Many first-time investors wonder if they should form a Limited Liability Company (LLC) before beginning their search for an investment property.
After all, nearly every real estate investing seminar, book and podcast mentions the importance of making sure your home and other investments are legally protected by the firewall an LLC creates between you and the party coming after you.
Here’s the problem with creating an LLC before you buy. If you intend to finance your real estate investment with a mortgage, the lender will likely ask to see your LLC’s financials. If you just created your LLC, odds are you don’t have any. And unless you have a long-term relationship with a lender, or large investments elsewhere, you’re likely going to have to finance your first property with a mortgage in your personal name.
Here’s the other problem with banks and an LLC. The bank views any transaction with an LLC to be a commercial transaction, and therefore, financing must be in the form of a commercial loan. While these are often easier to qualify for, they aren’t without challenges. Shorter amortization schedules and slightly higher interest rates are fixed for shorter terms. This may result in less cash flow.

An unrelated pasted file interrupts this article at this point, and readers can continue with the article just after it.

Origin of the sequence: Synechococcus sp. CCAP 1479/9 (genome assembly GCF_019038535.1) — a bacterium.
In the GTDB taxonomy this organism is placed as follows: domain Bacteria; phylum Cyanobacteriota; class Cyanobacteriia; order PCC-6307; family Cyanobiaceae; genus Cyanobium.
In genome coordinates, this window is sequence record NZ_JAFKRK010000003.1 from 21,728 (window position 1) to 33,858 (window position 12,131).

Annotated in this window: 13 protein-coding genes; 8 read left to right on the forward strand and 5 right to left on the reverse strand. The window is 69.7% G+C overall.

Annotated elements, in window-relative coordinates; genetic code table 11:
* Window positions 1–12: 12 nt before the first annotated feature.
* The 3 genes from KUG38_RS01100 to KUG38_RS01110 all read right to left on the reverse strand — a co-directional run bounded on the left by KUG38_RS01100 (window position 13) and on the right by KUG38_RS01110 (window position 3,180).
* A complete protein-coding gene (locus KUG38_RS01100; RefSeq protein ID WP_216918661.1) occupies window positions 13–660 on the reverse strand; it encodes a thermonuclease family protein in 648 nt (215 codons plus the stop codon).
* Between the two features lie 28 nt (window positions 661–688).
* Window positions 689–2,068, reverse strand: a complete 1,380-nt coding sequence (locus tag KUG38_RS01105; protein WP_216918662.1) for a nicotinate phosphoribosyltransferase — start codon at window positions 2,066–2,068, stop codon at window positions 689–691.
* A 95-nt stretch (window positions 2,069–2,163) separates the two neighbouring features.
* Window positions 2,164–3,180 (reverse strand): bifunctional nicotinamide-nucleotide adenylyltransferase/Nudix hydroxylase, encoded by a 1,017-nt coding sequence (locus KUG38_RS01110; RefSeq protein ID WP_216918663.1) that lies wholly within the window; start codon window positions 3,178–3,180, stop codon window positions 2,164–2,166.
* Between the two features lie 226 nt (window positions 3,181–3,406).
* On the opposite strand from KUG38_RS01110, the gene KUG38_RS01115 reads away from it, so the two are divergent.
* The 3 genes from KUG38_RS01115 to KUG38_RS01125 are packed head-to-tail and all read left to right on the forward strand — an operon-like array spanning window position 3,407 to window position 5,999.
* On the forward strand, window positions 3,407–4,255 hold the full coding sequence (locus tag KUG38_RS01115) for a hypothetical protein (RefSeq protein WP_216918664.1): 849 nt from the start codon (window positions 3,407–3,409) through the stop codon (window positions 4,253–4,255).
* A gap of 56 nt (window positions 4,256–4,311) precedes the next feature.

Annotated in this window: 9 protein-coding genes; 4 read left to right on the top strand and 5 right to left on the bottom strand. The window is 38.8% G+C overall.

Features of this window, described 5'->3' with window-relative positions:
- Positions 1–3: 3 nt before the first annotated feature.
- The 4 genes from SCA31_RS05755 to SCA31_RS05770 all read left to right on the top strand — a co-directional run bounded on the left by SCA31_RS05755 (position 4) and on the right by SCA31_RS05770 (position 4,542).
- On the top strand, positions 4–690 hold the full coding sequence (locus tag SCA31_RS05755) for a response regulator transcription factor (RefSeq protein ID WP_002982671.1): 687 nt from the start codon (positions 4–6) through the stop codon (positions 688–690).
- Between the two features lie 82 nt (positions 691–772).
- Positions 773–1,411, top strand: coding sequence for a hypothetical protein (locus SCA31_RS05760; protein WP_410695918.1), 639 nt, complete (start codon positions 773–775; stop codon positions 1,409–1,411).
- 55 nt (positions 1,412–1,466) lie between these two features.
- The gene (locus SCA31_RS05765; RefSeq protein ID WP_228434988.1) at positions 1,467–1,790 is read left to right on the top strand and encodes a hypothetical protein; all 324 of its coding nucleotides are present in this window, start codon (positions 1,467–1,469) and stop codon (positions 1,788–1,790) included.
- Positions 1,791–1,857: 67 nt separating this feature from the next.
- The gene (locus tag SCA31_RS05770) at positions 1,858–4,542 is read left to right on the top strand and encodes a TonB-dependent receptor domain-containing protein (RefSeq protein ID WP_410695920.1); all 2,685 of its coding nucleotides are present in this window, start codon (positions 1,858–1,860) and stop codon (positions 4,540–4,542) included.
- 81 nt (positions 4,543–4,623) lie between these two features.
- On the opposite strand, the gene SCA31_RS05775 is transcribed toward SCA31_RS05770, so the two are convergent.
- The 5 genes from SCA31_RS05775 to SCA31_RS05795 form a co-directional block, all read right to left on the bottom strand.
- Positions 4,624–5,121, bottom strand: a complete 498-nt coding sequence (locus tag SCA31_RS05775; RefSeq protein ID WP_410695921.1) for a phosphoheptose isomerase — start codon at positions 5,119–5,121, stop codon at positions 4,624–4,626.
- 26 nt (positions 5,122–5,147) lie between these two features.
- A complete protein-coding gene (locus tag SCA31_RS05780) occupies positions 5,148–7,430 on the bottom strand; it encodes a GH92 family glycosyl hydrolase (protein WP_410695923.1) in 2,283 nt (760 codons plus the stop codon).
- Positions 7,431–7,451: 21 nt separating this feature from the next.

Doesn’t not having an LLC leave you open to legal liability?
While I’m not an attorney, I can tell you what many of my clients have done while they are establishing a track record.
Many investment property owners add a layer of protection to their investing career by obtaining an umbrella insurance policy. This policy provides personal liability insurance above and beyond what more traditional kinds of insurance, like car and homeowners insurance, will cover. It isn’t very expensive, and not only will it help protect your personal assets, but it is also relatively inexpensive, especially when bundled with other policies.
A few months after assuming ownership of the property it may be wise to simply file a quitclaim deed and transfer the name on the property’s title into that of your LLC. You will probably have to pay the county deed tax to transfer the title.
It is important to note transferring title could potentially trigger the due on sale clause in your mortgage. This may result in your lender requiring you to pay them in full as in their eyes, you’ve “sold” the property. You may want to check with your lender and an attorney before moving along this path.
While LLC’s provide important layers of protection, forming one before buying your first property is an expense you may not need to make.